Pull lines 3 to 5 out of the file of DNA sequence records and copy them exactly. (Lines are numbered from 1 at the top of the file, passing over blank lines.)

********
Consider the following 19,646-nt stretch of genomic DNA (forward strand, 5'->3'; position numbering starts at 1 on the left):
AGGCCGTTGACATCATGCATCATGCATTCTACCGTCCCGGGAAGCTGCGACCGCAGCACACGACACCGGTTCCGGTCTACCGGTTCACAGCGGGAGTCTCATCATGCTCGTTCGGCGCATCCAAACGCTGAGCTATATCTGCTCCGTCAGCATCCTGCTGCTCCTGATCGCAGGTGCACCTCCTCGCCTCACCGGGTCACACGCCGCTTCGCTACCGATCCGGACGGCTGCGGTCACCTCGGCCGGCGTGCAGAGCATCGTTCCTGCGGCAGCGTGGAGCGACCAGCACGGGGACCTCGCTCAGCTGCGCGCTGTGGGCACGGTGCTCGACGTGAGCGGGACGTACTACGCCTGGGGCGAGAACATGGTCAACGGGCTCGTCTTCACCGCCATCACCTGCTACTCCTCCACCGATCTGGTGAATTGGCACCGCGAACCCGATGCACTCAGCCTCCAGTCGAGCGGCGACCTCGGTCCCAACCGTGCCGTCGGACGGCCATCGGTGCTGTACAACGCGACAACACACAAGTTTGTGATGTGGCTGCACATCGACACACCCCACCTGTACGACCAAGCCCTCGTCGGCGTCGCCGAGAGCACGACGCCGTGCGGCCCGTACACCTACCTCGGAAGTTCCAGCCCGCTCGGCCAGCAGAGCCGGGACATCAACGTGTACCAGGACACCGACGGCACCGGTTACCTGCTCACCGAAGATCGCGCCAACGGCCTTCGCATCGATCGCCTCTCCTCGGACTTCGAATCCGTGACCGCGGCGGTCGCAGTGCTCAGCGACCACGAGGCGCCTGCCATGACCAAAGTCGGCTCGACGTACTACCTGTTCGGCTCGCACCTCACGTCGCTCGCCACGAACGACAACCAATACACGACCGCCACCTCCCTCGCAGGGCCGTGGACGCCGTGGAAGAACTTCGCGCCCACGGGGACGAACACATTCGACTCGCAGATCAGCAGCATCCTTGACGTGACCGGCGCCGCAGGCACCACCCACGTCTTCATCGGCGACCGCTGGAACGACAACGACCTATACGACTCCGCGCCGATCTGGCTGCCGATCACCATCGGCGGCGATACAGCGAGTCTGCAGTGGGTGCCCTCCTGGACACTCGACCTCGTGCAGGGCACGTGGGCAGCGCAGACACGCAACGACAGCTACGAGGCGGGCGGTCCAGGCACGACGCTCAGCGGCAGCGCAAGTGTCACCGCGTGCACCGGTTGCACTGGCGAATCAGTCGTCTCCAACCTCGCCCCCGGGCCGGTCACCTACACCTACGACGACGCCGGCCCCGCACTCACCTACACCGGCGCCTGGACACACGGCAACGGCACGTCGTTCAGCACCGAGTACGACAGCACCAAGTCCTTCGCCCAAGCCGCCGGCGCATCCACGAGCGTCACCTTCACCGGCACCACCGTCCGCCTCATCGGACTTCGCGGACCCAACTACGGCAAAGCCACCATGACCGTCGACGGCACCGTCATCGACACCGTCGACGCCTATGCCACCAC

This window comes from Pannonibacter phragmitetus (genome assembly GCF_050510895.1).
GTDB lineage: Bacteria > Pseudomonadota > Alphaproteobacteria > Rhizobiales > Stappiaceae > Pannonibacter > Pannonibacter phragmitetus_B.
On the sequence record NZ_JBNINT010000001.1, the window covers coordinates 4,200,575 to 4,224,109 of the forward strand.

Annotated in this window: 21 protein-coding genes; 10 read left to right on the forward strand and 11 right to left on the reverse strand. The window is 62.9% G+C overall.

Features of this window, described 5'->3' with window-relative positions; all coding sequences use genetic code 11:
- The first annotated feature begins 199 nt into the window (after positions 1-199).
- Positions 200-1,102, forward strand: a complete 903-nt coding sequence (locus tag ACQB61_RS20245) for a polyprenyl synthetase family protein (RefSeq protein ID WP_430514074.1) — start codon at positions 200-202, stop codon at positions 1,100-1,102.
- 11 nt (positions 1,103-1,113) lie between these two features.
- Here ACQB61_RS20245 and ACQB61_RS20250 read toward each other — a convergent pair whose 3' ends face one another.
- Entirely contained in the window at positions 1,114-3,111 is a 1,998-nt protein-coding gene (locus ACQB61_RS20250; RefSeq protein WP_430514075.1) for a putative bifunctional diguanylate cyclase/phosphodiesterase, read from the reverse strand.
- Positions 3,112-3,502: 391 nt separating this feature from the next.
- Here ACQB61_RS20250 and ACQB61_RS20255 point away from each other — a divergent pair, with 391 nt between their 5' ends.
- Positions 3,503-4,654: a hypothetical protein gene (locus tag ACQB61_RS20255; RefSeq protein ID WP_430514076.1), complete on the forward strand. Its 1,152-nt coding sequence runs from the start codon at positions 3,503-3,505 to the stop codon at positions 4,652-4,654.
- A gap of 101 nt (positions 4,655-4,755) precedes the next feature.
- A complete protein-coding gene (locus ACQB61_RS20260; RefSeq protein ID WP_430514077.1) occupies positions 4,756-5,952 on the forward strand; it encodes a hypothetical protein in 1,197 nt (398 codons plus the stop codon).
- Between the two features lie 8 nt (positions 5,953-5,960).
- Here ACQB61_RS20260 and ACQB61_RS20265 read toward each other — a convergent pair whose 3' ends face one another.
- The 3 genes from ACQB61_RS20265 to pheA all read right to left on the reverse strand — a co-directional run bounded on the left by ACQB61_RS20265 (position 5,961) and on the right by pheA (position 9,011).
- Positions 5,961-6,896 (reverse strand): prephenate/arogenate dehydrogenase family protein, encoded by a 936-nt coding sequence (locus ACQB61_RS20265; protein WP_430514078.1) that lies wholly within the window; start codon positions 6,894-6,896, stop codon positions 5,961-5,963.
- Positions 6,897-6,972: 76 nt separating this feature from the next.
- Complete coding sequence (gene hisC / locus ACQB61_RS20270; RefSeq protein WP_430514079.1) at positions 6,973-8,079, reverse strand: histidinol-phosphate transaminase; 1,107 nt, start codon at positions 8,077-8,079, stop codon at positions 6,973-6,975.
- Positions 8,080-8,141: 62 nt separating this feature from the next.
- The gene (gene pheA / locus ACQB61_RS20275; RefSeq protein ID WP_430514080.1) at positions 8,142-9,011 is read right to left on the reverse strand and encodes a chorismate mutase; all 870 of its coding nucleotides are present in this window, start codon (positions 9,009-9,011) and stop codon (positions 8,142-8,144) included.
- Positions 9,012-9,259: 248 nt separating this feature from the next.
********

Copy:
This window comes from Pannonibacter phragmitetus (genome assembly GCF_050510895.1).
GTDB lineage: Bacteria > Pseudomonadota > Alphaproteobacteria > Rhizobiales > Stappiaceae > Pannonibacter > Pannonibacter phragmitetus_B.
On the sequence record NZ_JBNINT010000001.1, the window covers coordinates 4,200,575 to 4,224,109 of the forward strand.